David Iben put it well when he said, 'Volatility is not a risk we care about. What we care about is avoiding the permanent loss of capital. So it seems the smart money knows that debt - which is usually involved in bankruptcies - is a very important factor, when you assess how risky a company is. We note that Qingdao Holdings International Limited (HKG:499) does have debt on its balance sheet. But is this debt a concern to shareholders?
Why Does Debt Bring Risk?
Debt is a tool to help businesses grow, but if a business is incapable of paying off its lenders, then it exists at their mercy. Part and parcel of capitalism is the process of 'creative destruction' where failed businesses are mercilessly liquidated by their bankers. While that is not too common, we often do see indebted companies permanently diluting shareholders because lenders force them to raise capital at a distressed price. By replacing dilution, though, debt can be an extremely good tool for businesses that need capital to invest in growth at high rates of return. The first thing to do when considering how much debt a business uses is to look at its cash and debt together.
What Is Qingdao Holdings International's Net Debt?
The image below, which you can click on for greater detail, shows that Qingdao Holdings International had debt of HK$443.3m at the end of March 2019, a reduction from HK$475.9m over a year. On the flip side, it has HK$71.4m in cash leading to net debt of about HK$371.9m.
How Healthy Is Qingdao Holdings International's Balance Sheet?
The latest balance sheet data shows that Qingdao Holdings International had liabilities of HK$10.00m due within a year, and liabilities of HK$443.7m falling due after that. Offsetting these obligations, it had cash of HK$71.4m as well as receivables valued at HK$27.2m due within 12 months. So it has liabilities totalling HK$355.1m more than its cash and near-term receivables, combined.
When you consider that this deficiency exceeds the company's HK$289.6m market capitalization, you might well be inclined to review the balance sheet intently. In the scenario where the company had to clean up its balance sheet quickly, it seems likely shareholders would suffer extensive dilution.
We use two main ratios to inform us about debt levels relative to earnings. The first is net debt divided by earnings before interest, tax, depreciation, and amortization (EBITDA), while the second is how many times its earnings before interest and tax (EBIT) covers its interest expense (or its interest cover, for short). Thus we consider debt relative to earnings both with and without depreciation and amortization expenses.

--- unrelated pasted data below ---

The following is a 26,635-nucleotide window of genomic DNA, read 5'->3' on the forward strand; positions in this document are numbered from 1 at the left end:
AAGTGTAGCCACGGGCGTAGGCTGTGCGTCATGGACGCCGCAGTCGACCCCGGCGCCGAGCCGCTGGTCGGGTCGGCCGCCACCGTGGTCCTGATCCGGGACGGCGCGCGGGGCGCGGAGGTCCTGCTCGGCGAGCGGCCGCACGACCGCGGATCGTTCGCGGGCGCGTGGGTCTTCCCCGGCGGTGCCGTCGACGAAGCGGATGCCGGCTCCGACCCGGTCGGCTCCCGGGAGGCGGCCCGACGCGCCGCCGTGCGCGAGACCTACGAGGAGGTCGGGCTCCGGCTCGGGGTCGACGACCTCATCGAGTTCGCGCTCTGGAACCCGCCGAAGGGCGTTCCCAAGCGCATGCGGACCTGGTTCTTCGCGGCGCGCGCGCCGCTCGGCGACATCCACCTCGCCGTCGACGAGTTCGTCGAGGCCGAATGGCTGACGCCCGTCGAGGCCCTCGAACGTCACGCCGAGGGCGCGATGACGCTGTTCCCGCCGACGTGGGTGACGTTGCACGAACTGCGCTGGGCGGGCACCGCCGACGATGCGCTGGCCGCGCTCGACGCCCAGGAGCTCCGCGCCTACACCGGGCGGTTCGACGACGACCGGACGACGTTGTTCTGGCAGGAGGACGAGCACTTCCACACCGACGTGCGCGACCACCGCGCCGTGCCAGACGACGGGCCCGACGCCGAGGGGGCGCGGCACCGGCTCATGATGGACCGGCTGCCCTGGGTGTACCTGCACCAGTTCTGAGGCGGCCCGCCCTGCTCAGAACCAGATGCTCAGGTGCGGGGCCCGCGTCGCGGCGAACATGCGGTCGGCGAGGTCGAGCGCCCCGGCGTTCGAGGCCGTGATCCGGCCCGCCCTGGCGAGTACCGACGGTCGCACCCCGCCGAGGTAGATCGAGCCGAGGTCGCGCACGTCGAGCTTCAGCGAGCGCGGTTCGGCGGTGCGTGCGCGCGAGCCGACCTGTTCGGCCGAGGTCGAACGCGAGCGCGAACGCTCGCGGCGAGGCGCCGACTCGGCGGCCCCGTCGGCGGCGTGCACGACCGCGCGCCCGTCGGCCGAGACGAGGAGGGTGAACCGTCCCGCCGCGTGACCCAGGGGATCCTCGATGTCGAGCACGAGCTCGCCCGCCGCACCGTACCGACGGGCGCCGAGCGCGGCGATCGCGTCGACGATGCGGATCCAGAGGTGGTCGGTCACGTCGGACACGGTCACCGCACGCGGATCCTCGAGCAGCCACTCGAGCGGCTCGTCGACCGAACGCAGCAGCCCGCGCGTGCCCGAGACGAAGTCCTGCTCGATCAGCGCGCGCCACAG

Qingdao Holdings International shareholders face the double whammy of a high net debt to EBITDA ratio (17.0), and fairly weak interest coverage, since EBIT is just 0.93 times the interest expense. This means we'd consider it to have a heavy debt load. However, the silver lining was that Qingdao Holdings International achieved a positive EBIT of HK$17m in the last twelve months, an improvement on the prior year's loss. The balance sheet is clearly the area to focus on when you are analysing debt. But you can't view debt in total isolation; since Qingdao Holdings International will need earnings to service that debt. So when considering debt, it's definitely worth looking at the earnings trend. Click here for an interactive snapshot.
Finally, a business needs free cash flow to pay off debt; accounting profits just don't cut it. So it is important to check how much of its earnings before interest and tax (EBIT) converts to actual free cash flow. Over the last year, Qingdao Holdings International saw substantial negative free cash flow, in total. While that may be a result of expenditure for growth, it does make the debt far more risky.
To be frank both Qingdao Holdings International's interest cover and its track record of converting EBIT to free cash flow make us rather uncomfortable with its debt levels. But at least its EBIT growth rate is not so bad. Taking into account all the aforementioned factors, it looks like Qingdao Holdings International has too much debt. That sort of riskiness is ok for some, but it certainly doesn't float our boat. Above most other metrics, we think its important to track how fast earnings per share is growing, if at all. If you've also come to that realization, you're in luck, because today you can view this interactive graph of Qingdao Holdings International's earnings per share history for free.
At the end of the day, it's often better to focus on companies that are free from net debt. You can access our special list of such companies (all with a track record of profit growth). It's free.
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